Angie: Hey, drug addict, it’s okay to be happy.
Joey: Okay, your boy got a job!

Unfortunately, his new boss had a sexual assault record and got him high. He did the right thing by calling Angie. It was probably beneficial that Angie was at the GBI when the call came since she hadn’t been reinstated to the police force yet.

Even though Angie and Amanda often butted heads, having Amanda along proved helpful. It just felt choppy when we only saw a minute of the ladies bonding over their past relationships or planning Joey’s rescue before returning to the prison drama.

Angie longed to prove herself to Amanda professionally and personally, which she finally did as they worked together to get inside the house and found Joey scared inside the pantry.

Angie’s strength is with troubled teens. She helped Nico, rescued the teen girls from the trafficking ring, and now saved Joey. Hopefully, we’ll see her mentor him throughout Will Trent Season 2.

Of course, Angie’s past with one teen, Crystal, returned to haunt her. It’s awful that Crystal’s mom left her because she couldn’t handle dealing with her after Lenny’s death. How will that affect Angie moving forward?

While it was the B storyline, Michael fighting for his family was Jake McLaughlin‘s best work on the series so far. Almost losing his son changed his priorities.

I almost felt sorry for him. Michael wanted to work as a family to help Max finish his school project, but Gina couldn’t wait to escape. That was probably better since he needed male bonding time with his son.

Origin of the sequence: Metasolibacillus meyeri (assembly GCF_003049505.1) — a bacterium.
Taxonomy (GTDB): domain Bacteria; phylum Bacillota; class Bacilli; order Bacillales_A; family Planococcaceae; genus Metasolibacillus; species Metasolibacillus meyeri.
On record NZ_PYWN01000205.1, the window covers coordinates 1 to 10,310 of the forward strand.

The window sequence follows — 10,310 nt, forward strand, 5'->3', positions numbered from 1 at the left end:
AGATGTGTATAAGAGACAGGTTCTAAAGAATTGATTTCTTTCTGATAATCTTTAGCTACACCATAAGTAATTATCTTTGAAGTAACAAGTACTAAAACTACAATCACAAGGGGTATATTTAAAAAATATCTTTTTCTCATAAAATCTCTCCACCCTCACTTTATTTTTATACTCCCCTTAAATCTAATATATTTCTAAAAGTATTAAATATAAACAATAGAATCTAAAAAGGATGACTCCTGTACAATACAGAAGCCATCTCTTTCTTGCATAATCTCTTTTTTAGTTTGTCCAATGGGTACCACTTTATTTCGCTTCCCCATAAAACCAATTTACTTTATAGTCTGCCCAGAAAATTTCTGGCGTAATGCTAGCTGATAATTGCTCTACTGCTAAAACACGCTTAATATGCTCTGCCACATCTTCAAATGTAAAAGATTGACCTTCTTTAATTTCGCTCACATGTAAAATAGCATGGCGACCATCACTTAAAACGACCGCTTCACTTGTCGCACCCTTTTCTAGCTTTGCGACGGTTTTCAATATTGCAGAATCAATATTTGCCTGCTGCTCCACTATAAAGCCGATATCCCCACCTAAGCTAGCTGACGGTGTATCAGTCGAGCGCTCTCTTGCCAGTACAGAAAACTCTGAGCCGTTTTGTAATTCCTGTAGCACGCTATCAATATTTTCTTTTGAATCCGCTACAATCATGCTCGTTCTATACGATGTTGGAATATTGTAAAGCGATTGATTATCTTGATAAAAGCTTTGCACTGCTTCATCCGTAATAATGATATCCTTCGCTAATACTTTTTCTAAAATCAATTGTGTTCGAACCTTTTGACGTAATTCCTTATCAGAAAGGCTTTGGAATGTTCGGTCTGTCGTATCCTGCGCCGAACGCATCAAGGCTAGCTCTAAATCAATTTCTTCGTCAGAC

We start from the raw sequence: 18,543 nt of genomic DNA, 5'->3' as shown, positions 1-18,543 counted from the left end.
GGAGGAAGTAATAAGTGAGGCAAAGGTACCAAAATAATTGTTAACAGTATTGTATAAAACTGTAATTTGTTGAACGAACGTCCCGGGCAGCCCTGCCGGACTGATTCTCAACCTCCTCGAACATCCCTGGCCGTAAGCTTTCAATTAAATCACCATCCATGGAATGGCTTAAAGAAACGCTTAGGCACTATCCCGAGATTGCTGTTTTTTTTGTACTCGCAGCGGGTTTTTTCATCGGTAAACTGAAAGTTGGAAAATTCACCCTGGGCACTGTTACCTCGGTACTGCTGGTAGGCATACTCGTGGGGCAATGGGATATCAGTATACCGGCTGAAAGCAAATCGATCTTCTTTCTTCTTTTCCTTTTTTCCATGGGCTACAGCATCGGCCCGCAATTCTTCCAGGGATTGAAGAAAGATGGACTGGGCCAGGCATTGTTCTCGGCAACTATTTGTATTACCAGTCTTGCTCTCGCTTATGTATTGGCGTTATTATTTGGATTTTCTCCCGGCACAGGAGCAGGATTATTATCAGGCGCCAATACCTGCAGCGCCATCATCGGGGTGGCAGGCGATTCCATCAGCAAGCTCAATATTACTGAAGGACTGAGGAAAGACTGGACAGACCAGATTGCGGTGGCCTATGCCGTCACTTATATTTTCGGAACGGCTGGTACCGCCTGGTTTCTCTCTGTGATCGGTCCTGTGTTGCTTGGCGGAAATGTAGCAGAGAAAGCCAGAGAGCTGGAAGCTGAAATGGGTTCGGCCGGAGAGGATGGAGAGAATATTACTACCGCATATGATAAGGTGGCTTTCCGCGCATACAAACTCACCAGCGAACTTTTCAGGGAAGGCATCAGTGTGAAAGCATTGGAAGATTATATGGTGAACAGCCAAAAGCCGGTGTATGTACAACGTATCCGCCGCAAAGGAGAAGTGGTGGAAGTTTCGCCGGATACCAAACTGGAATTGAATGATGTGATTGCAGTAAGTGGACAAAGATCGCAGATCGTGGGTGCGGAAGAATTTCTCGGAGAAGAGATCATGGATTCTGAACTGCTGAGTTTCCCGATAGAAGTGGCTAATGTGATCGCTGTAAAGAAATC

Michael needed to make amends since he had neglected his family for his job and his affairs, and he feared his son was developing a cavalier attitude about life and shirking his responsibilities by skipping school or failing to do his schoolwork.

By the time they become teenagers, they shouldn’t need a parent overseeing every assignment, but in fraught, chaotic homes, things can get overlooked, so the fact that Michael recognized that and stepped in was terrific.

Teaching Max that everyone makes mistakes was more than about his science project. He was also talking about his own mistakes, and it seemed like Max heard him.

Micheal: People make mistakes, Max, like you not doing your science project. It can be fun to shirk your responsibilities, but if you keep doing that, things that do matter end up slipping away from you.
Max: Then what?
Michael: Then, you fix it.

I’m unsure if schools would allow a handmade gun as a science project to demonstrate target practice and velocity, but it was a warm father and son scene, and Max had never looked happier learning from his dad.

There was so much tension in that house that it had to be difficult for the kids.

That was a low blow, accusing Michael of playing “super dad” so he would look better and like he wanted to save their marriage more.

There are no winners here. Gina was correct. She used to blame the other woman like Angie and forgive him as long as he returned. 

But now he laid his heart out, begging for another chance in the most honest plea. These intimate moments have helped reform Michael from an arrogant, angry jerk to a man longing to repair his family.

We’ve dug in deep into Michael and Angie’s personal and professional lives, but we haven’t scratched the surface yet on Amanda or Faith’s.

Over to you, Will Trent Fanatics.

Do you think Lucy’s brother will show up next in the series? Are you enjoying these intimate looks inside Michael’s personal life?

Let us know in the comments.

Laura Nowak is a staff writer for TV Fanatic. Follow her on X.